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This version of GitHub Enterprise Server was discontinued on 2024-03-26. No patch releases will be made, even for critical security issues. For better performance, improved security, and new features, upgrade to the latest version of GitHub Enterprise Server. For help with the upgrade, contact GitHub Enterprise support.

Licensing a repository

Public repositories on GitHub are often used to share open source software. For your repository to truly be open source, you'll need to license it so that others are free to use, change, and distribute the software.

Choosing the right license

We created, to help you understand how to license your code. A software license tells others what they can and can't do with your source code, so it's important to make an informed decision.

You're under no obligation to choose a license. However, without a license, the default copyright laws apply, meaning that you retain all rights to your source code and no one may reproduce, distribute, or create derivative works from your work. If you're creating an open source project, we strongly encourage you to include an open source license. The Open Source Guide provides additional guidance on choosing the correct license for your project.

Note: If you publish your source code in a public repository on GitHub Enterprise Server, other users of your GitHub Enterprise Server instance have the right to view and fork your repository. If you have already created a repository and no longer want users to have access to the repository, you can make the repository private. When you change the visibility of a repository to private, existing forks or local copies created by other users will still exist. For more information, see "Setting repository visibility."

Determining the location of your license

Most people place their license text in a file named LICENSE.txt (or or LICENSE.rst) in the root of the repository; here's an example from Hubot.

Some projects include information about their license in their README. For example, a project's README may include a note saying "This project is licensed under the terms of the MIT license."

As a best practice, we encourage you to include the license file with your project.

Searching GitHub by license type

You can filter repositories based on their license or license family using the license qualifier and the exact license keyword.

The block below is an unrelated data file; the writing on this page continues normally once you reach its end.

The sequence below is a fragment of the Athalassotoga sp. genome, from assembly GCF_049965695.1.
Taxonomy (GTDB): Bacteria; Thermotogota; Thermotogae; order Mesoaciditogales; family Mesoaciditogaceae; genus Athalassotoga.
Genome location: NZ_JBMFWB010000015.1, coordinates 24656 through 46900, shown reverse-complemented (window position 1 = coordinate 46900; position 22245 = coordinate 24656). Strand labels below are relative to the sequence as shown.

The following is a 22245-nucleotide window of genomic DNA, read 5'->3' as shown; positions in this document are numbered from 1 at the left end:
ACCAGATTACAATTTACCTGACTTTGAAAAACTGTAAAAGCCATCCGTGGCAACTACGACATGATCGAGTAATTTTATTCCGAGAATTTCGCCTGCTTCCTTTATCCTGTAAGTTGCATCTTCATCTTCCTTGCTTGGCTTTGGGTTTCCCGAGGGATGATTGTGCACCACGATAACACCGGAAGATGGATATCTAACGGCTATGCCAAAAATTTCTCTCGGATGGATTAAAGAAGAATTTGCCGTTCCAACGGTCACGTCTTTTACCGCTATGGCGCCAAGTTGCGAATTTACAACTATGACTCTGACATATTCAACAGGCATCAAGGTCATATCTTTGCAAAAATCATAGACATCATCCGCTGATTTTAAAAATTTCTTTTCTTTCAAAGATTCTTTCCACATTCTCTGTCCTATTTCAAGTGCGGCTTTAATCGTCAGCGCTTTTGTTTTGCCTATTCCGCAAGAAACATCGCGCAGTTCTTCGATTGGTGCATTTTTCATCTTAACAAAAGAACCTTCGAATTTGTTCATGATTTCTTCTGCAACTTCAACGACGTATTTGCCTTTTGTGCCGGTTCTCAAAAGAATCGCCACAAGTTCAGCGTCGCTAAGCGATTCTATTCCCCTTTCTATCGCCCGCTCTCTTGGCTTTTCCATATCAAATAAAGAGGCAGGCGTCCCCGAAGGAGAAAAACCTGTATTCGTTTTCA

LicenseLicense keyword
Academic Free License v3.0AFL-3.0
Apache license 2.0Apache-2.0
Artistic license 2.0Artistic-2.0
Boost Software License 1.0BSL-1.0
BSD 2-clause "Simplified" licenseBSD-2-Clause
BSD 3-clause "New" or "Revised" licenseBSD-3-Clause
BSD 3-clause Clear licenseBSD-3-Clause-Clear
BSD 4-clause "Original" or "Old" licenseBSD-4-Clause
BSD Zero-Clause license0BSD
Creative Commons license familyCC
Creative Commons Zero v1.0 UniversalCC0-1.0
Creative Commons Attribution 4.0CC-BY-4.0
Creative Commons Attribution ShareAlike 4.0CC-BY-SA-4.0
Do What The F*ck You Want To Public LicenseWTFPL
Educational Community License v2.0ECL-2.0
Eclipse Public License 1.0EPL-1.0
Eclipse Public License 2.0EPL-2.0
European Union Public License 1.1EUPL-1.1
GNU Affero General Public License v3.0AGPL-3.0
GNU General Public License familyGPL
GNU General Public License v2.0GPL-2.0
GNU General Public License v3.0GPL-3.0
GNU Lesser General Public License familyLGPL
GNU Lesser General Public License v2.1LGPL-2.1
GNU Lesser General Public License v3.0LGPL-3.0
LaTeX Project Public License v1.3cLPPL-1.3c
Microsoft Public LicenseMS-PL
Mozilla Public License 2.0MPL-2.0
Open Software License 3.0OSL-3.0
PostgreSQL LicensePostgreSQL
SIL Open Font License 1.1OFL-1.1
University of Illinois/NCSA Open Source LicenseNCSA
The UnlicenseUnlicense
zLib LicenseZlib

When you search by a family license, your results will include all licenses in that family. For example, when you use the query license:gpl, your results will include repositories licensed under GNU General Public License v2.0 and GNU General Public License v3.0. For more information, see "Searching for repositories."

Detecting a license

The open source Ruby gem Licensee compares the repository's LICENSE file to a short list of known licenses. Licensee also provides the Licenses API and gives us insight into how repositories on GitHub Enterprise Server are licensed. If your repository is using a license that isn't listed on the Choose a License website, you can request including the license.

If your repository is using a license that is listed on the Choose a License website and it's not displaying clearly at the top of the repository page, it may contain multiple licenses or other complexity. To have your license detected, simplify your LICENSE file and note the complexity somewhere else, such as your repository's README file.

Applying a license to a repository with an existing license

You can manually add a license using the browser. For more information on adding a license to a repository, see "Adding a license to a repository."


The goal of GitHub's open source licensing efforts is to provide a starting point to help you make an informed choice. GitHub displays license information to help users get information about open source licenses and the projects that use them. We hope it helps, but please keep in mind that we’re not lawyers and that we make mistakes like everyone else. For that reason, GitHub provides the information on an "as-is" basis and makes no warranties regarding any information or licenses provided on or through it, and disclaims liability for damages resulting from using the license information. If you have any questions regarding the right license for your code or any other legal issues relating to it, it’s always best to consult with a professional.

Further reading